Preliminarily, we take this opportunity to clarify the procedural issue raised by the trial judge when, in confirming the determination of the arbitrator, he noted confusion as to whether a petition to " vacate" was the " correct terminology," under the circumstances. Indeed, by filing a petition to vacate the " arbitration award," the County suggested that an award was, in fact, made by the arbitrator. It used language throughout the petition that referred to the arbitrator's denial of its dispositive motion as an " award," despite its preliminary nature and the fact that arbitration on the merits had not taken place.
Appellant apparently relied on Montgomery County v. Fraternal Order of Police Montgomery County Lodge 35, Inc ., 147 Md.App. 659, 810 A.2d 519 (2002) (" Lodge 35" ), as the blueprint for pursuing this procedural error. In that case the FOP requested arbitration, and the County, rather than petitioning the circuit court for a stay of arbitration, filed a motion to dismiss before the arbitrator, arguing that the particular dispute was not arbitrable. After the arbitrator denied the motion to dismiss, the County filed a " petition [216 Md.App. 638] to vacate arbitration award" in the circuit court. The circuit court affirmed the determination

Page 890

of arbitrability, which was then appealed. On appeal, the intermediate appellate court stated that although the arbitrator issued a preliminary decision rather than a final award, " [n]evertheless, the parties have not argued that an arbitrator has to render a final award before a petition to vacate a preliminary decision can be filed, and we are not aware of any authority compelling that conclusion." Lodge 35, 147 Md.App. at 666, 810 A.2d at 523. The intermediate appellate court then continued to evaluate whether the arbitrator exceeded his powers and whether the " award" should be " vacated" under the Arbitration Act, Maryland Code § 3-224 of the Courts and Judicial Proceedings Article.
The reasoning of the intermediate appellate court in Lodge 35 is incorrect because it is clear, pursuant to our case law, that a petition to vacate an arbitration award requires an actual award, i.e., a final decision by an arbitrator on the merits. See Messersmith, Inc. v. Barclay Townhouse, 313 Md. 652, 663, 547 A.2d 1048, 1053 (1988) (noting that Md. Code § 3-208 and § 3-224 of the Courts and Judicial Proceedings Article are " mechanisms through which a court (based upon its independent assessment of the evidence thereby concluding that no agreement to arbitrate exists) is authorized to either stay an arbitration proceeding, under § 3-208, or invalidate it after the fact, under § 3-224(b)(5)." (emphasis added)); Brewster v. Woodhaven Bldg. & Dev., Inc ., 360 Md. 602, 620, 759 A.2d 738, 753-54 (2000) (noting that § 3-224 is one of three sections of the Arbitration Act which " permit parties who have been through arbitration to file certain post-award petitions in the Circuit Court . . ." (Wilner, J., dissenting on other grounds)); Stauffer Constr. Co. v. Bd. of Educ ., 54 Md.App. 658, 664, 460 A.2d 609, 612 (1983) (" When such an [arbitration] agreement exists, or is alleged to exist, the courts are generally enjoined by the statute from interfering with the arbitration process. Indeed, the court's jurisdiction [before arbitration is completed] may properly be invoked in but [216 Md.App. 639] two limited contexts -- to compel arbitration or to stay it." ); MARTIN DOMKE, DOMKE ON COMMERCIAL ARBITRATION, § 39:6 at 15-16 (3d ed. 2012) (" Before an [arbitration] award is ripe for review, it must be 'definite and final,'" and resolve the parties' dispute. (footnote omitted)).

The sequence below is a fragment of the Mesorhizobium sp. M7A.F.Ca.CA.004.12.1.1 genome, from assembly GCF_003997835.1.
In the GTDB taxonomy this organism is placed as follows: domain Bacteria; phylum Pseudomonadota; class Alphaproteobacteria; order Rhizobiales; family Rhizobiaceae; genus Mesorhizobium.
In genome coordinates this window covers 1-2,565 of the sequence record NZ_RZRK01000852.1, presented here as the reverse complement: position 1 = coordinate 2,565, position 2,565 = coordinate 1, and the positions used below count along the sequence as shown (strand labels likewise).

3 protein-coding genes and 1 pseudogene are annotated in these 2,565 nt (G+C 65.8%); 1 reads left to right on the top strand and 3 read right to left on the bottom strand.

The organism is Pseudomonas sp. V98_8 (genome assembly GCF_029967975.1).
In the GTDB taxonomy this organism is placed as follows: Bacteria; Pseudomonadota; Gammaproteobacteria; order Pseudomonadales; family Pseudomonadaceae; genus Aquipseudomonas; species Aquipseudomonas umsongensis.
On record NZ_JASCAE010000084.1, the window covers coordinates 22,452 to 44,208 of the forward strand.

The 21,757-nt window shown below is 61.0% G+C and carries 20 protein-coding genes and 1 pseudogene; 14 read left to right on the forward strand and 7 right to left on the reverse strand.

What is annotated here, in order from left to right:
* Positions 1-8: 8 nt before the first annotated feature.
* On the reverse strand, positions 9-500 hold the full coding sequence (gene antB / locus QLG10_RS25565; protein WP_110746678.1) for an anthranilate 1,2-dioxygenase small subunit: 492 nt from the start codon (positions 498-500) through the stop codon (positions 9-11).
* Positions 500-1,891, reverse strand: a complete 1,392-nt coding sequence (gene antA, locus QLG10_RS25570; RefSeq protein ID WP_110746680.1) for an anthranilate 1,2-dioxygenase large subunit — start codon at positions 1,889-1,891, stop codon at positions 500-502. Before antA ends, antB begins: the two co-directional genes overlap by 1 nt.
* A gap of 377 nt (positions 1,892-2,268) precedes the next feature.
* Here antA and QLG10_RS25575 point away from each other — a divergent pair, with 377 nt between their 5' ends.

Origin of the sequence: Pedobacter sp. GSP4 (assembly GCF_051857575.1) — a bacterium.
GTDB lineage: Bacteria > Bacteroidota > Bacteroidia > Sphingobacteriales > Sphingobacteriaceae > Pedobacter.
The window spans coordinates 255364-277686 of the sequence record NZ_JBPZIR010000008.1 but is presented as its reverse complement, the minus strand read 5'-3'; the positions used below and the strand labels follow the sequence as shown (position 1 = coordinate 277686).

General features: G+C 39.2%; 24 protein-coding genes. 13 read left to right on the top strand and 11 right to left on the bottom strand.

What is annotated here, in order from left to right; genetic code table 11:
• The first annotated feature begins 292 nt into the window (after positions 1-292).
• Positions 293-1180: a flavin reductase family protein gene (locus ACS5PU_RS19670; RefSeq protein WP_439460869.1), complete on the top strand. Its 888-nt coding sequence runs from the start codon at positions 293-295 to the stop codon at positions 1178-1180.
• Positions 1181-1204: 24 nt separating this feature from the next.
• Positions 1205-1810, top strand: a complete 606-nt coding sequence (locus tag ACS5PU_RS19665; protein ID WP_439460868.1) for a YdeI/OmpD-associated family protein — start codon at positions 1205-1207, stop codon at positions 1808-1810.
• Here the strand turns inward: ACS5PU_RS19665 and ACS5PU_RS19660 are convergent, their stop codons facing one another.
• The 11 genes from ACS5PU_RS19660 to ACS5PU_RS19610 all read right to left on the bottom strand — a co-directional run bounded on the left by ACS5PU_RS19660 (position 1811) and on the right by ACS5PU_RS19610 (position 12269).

Despite [the fact that the County filed] an incorrect motion, however, we treat the County's " petition to vacate arbitration award," in the present case, as a motion to stay arbitration.

The Court of Appeals ruled in FOP I that the circuit court's denial of the County's motion to stay the arbitration was immediately appealable because such an order " 'exhausts the court's jurisdiction.'" Id. at 570 (quoting Brewster, supra, 360 Md. at 631). Similarly, the order as to which FOP noted the present appeal exhausted ...